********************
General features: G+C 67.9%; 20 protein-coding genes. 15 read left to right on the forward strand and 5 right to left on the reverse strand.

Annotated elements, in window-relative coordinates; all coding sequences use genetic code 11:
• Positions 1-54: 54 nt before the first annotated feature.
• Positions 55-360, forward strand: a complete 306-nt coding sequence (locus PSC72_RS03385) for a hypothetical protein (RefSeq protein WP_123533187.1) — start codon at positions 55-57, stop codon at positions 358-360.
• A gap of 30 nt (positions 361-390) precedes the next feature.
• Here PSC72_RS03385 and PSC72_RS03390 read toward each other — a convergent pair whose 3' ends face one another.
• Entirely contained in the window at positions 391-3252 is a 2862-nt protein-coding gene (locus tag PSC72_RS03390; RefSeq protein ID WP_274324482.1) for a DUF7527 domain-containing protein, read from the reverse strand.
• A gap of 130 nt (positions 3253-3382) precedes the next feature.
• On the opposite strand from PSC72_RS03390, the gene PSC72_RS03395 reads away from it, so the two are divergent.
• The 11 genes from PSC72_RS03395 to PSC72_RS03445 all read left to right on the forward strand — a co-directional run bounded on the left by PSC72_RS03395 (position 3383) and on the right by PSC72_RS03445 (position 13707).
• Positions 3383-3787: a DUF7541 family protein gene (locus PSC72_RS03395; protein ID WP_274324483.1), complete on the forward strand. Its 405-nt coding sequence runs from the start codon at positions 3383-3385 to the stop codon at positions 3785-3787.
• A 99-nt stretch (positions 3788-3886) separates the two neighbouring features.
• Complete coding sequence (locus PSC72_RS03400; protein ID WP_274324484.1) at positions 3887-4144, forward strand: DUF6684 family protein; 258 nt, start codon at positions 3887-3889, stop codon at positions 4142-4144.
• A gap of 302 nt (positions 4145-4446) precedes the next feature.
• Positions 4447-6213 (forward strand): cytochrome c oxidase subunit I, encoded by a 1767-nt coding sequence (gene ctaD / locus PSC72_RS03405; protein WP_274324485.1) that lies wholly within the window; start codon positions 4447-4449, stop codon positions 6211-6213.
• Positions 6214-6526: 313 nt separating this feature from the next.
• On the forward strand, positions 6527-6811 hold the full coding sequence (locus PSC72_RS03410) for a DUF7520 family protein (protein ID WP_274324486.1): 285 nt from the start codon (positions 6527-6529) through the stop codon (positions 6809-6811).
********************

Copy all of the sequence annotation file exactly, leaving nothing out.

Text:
General features: G+C 67.9%; 20 protein-coding genes. 15 read left to right on the forward strand and 5 right to left on the reverse strand.

Annotated elements, in window-relative coordinates; all coding sequences use genetic code 11:
• Positions 1-54: 54 nt before the first annotated feature.
• Positions 55-360, forward strand: a complete 306-nt coding sequence (locus PSC72_RS03385) for a hypothetical protein (RefSeq protein WP_123533187.1) — start codon at positions 55-57, stop codon at positions 358-360.
• A gap of 30 nt (positions 361-390) precedes the next feature.
• Here PSC72_RS03385 and PSC72_RS03390 read toward each other — a convergent pair whose 3' ends face one another.
• Entirely contained in the window at positions 391-3252 is a 2862-nt protein-coding gene (locus tag PSC72_RS03390; RefSeq protein ID WP_274324482.1) for a DUF7527 domain-containing protein, read from the reverse strand.
• A gap of 130 nt (positions 3253-3382) precedes the next feature.
• On the opposite strand from PSC72_RS03390, the gene PSC72_RS03395 reads away from it, so the two are divergent.
• The 11 genes from PSC72_RS03395 to PSC72_RS03445 all read left to right on the forward strand — a co-directional run bounded on the left by PSC72_RS03395 (position 3383) and on the right by PSC72_RS03445 (position 13707).
• Positions 3383-3787: a DUF7541 family protein gene (locus PSC72_RS03395; protein ID WP_274324483.1), complete on the forward strand. Its 405-nt coding sequence runs from the start codon at positions 3383-3385 to the stop codon at positions 3785-3787.
• A 99-nt stretch (positions 3788-3886) separates the two neighbouring features.
• Complete coding sequence (locus PSC72_RS03400; protein ID WP_274324484.1) at positions 3887-4144, forward strand: DUF6684 family protein; 258 nt, start codon at positions 3887-3889, stop codon at positions 4142-4144.
• A gap of 302 nt (positions 4145-4446) precedes the next feature.
• Positions 4447-6213 (forward strand): cytochrome c oxidase subunit I, encoded by a 1767-nt coding sequence (gene ctaD / locus PSC72_RS03405; protein WP_274324485.1) that lies wholly within the window; start codon positions 4447-4449, stop codon positions 6211-6213.
• Positions 6214-6526: 313 nt separating this feature from the next.
• On the forward strand, positions 6527-6811 hold the full coding sequence (locus PSC72_RS03410) for a DUF7520 family protein (protein ID WP_274324486.1): 285 nt from the start codon (positions 6527-6529) through the stop codon (positions 6809-6811).